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DVD Watch: 'Berberian Sound Studio'

Analog audio horror that will send a chill through your ears
Richard Whittaker, 11:30am, Tue. Dec. 10, 2013

Just over a year ago, I saw a movie that, after I finished, I really didn't know how I felt about it. My only thought was, "I really need to see this again."

Berberian Sound Studio, which screened at Fantastic Fest 2012, is frustrating, shattered, brilliant, and entrancing. The second feature from British director Peter Strickland, it is a warped and highly literate love letter to the power of sound. Most especially, it is Strickland's depiction of how the aural architects of Italian horror cinema and giallo warped a generation of minds.

Toby Jones (Captain America: The First Avenger, The Hunger Games) plays Gilderoy, a squat, quietly intense, English sound engineer. He's been hired by exploitation Italian filmmaker Francesco (Cosimo Fusco) to mix his next film, a supernatural shocker called The Equestrian Vortex. It's a change for Gilderoy, who is far more used to creating the soundscape for pastoral documentaries. (As an extra on this disc, Strickland helpfully includes one he made specially for the movie, a guide to the lovely Box Hill.) However, it's a long way from the Norfolk Downs to the titular studio. An alien abroad, at a time when British people saw the rest of Europe as exotic beyond measure, Gilderoy is out of his depth from the moment he arrives.

Think of it as the evil twin of this year's other sonicly infatuated feature, In a World (read our interview with writer/star/director Lake Bell). Of course, there's always going to be some naysaying about making a film (a visual medium) about sound, but cinema is sound as much as it vision, and has been since The Jazz Singer. Gilderoy is used to creating pleasing noises: Now his mental state collapses as he tries to find the right mix for satanic incantations, or the most accurate stand-in for an axe to the head. All the while, the rest of the crew wheedle and manipulate, and the witch-burning influence of The Equestrian Vortex seems to seep out beyond the screen.

There is no blood, no physical violence (except for some serious vegetable abuse). Even the super-gory film within the film is kept hidden, with the audience left to fill in the gaps as the foley artists give sonic life to visceral death. But Strickland isn't interested in blood squibs and silicone wounds. He's fascinated by the power of reverb and weird sounds to create fear.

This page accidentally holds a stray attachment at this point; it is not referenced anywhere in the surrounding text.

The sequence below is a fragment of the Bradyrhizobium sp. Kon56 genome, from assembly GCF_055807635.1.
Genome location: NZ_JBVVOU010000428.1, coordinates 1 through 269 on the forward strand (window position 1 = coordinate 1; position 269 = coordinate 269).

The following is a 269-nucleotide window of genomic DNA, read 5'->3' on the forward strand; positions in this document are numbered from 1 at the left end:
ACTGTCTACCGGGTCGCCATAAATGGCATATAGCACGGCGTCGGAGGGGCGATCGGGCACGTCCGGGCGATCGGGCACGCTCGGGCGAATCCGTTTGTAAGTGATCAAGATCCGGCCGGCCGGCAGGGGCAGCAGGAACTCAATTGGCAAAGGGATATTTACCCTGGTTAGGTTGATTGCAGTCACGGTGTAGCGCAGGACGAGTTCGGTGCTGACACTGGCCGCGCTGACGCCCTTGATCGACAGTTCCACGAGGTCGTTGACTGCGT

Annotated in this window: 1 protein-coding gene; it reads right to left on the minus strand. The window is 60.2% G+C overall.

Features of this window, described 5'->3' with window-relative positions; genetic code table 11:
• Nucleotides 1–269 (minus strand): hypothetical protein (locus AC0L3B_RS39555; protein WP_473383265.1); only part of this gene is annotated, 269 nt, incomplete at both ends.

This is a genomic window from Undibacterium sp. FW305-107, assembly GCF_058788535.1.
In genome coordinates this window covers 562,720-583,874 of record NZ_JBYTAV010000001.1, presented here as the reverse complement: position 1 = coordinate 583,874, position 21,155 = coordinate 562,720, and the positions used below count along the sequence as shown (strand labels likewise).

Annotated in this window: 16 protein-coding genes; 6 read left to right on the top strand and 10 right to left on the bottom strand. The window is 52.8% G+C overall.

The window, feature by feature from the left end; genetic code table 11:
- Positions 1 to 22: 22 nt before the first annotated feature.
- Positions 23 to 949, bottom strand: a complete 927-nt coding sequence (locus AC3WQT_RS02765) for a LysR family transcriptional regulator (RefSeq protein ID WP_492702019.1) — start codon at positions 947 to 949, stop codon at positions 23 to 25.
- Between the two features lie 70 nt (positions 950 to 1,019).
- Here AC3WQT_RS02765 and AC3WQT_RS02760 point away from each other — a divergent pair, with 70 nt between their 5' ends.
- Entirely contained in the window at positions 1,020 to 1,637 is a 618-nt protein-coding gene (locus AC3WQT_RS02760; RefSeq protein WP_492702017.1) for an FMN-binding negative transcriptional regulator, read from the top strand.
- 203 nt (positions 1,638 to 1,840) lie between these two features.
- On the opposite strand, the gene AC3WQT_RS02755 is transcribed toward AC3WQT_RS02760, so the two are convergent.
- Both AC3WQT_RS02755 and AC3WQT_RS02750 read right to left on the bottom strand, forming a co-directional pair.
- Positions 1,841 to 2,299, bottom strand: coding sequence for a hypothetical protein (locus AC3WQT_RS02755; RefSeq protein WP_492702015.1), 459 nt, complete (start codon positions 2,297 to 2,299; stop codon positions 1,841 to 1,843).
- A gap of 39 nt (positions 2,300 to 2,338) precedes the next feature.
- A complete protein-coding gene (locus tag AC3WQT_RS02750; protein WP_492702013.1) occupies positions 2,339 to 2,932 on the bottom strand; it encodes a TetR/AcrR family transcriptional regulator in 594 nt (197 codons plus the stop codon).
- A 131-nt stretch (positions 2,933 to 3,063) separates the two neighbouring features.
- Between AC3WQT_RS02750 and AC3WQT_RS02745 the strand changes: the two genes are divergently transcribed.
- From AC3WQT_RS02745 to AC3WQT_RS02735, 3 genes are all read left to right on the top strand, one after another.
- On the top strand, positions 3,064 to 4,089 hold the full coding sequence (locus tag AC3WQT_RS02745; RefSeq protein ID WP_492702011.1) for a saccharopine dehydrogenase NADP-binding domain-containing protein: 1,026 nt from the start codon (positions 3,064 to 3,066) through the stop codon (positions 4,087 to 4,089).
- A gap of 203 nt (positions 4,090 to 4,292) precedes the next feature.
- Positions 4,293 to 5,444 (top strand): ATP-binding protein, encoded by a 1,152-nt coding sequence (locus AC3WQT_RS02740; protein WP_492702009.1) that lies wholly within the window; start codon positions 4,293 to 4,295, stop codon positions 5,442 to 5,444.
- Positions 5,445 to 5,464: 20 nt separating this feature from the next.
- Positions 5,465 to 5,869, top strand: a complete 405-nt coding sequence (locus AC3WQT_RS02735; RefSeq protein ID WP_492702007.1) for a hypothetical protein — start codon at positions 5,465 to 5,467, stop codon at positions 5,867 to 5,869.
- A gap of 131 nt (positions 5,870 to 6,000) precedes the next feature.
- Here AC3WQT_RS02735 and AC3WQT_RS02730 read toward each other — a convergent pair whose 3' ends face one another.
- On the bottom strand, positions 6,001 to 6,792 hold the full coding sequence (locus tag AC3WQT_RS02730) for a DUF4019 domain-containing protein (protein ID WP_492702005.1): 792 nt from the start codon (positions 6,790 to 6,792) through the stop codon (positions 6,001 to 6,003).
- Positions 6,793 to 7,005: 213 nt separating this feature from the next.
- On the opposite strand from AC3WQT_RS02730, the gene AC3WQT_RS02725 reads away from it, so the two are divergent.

It's also undoubtedly a film obsessed with analog technology, with editing razors and grease pens. "I couldn't have made this film in 2012 with a bunch of laptops running protools," Strickland explains in his director's commentary. His monologue is as gloriously frustrating as the film itself. He resolutely (and rightly so) refuses to explain exactly what is happening inside the studio. Yet he does give hints, clues, and references, like an intro to a master class on sound design. Even the title (an homage to avant garde lounge singer Cathy Berberian) is something the audience needs go away and research.

But it's not affectation or mere set dressing. Strickland's story is told in loops and motifs. Few directors are prepared to tell a story in so determinedly non-linear a fashion, and most that would simply get written off as David Lynch wannabes. However, Strickland is an heir to great experimenters like Kenneth Anger and Peter Greenaway, and his narrative is purposefully disjointed, repeating itself, hinting, and foreshadowing. The cast is filled with real sound engineers and avant garde vocal performers, giving this unreal environment a sense of grounded terror.

And that's part of why this is such an earworm. It demands complete attention and intellectual curiosity. At the same time, nothing creates a more visceral response than a scream. Strickland balances the visceral and the cerebral to create a film that will fascinate, infuriate and terrify in equal measures.


Berberian Sound Studio (IFC) is out now. Also released this week:

Fast & Furious 6 (Universal Studios) A sad moment, as the latest installment in the franchise that made Paul Walker a household name gets its home release. (Read our review here.)

Doctor Who 50th Anniversary Special: The Day of the Doctor (BBC Home Entertainment) Five decades of the greatest, longest running TV science fiction show: now for the next five decades.

Man of Tai Chi (Anchor Bay) Keanu Reeves' hard-hitting martial arts fantasy, intended to make stunt man Tiger Chen an international star. (Read our review here and our interview with Reeves here.)

The Hunt (Magnolia) Thomas Vinterberg places Mads Mikkelsen under the microscope as a man falsely accused of sexual abuse. (Read our review here.)

Despicable Me 2 (Universal) More Gru and more minions doesn't add up to much more fun. (Read our review here.)

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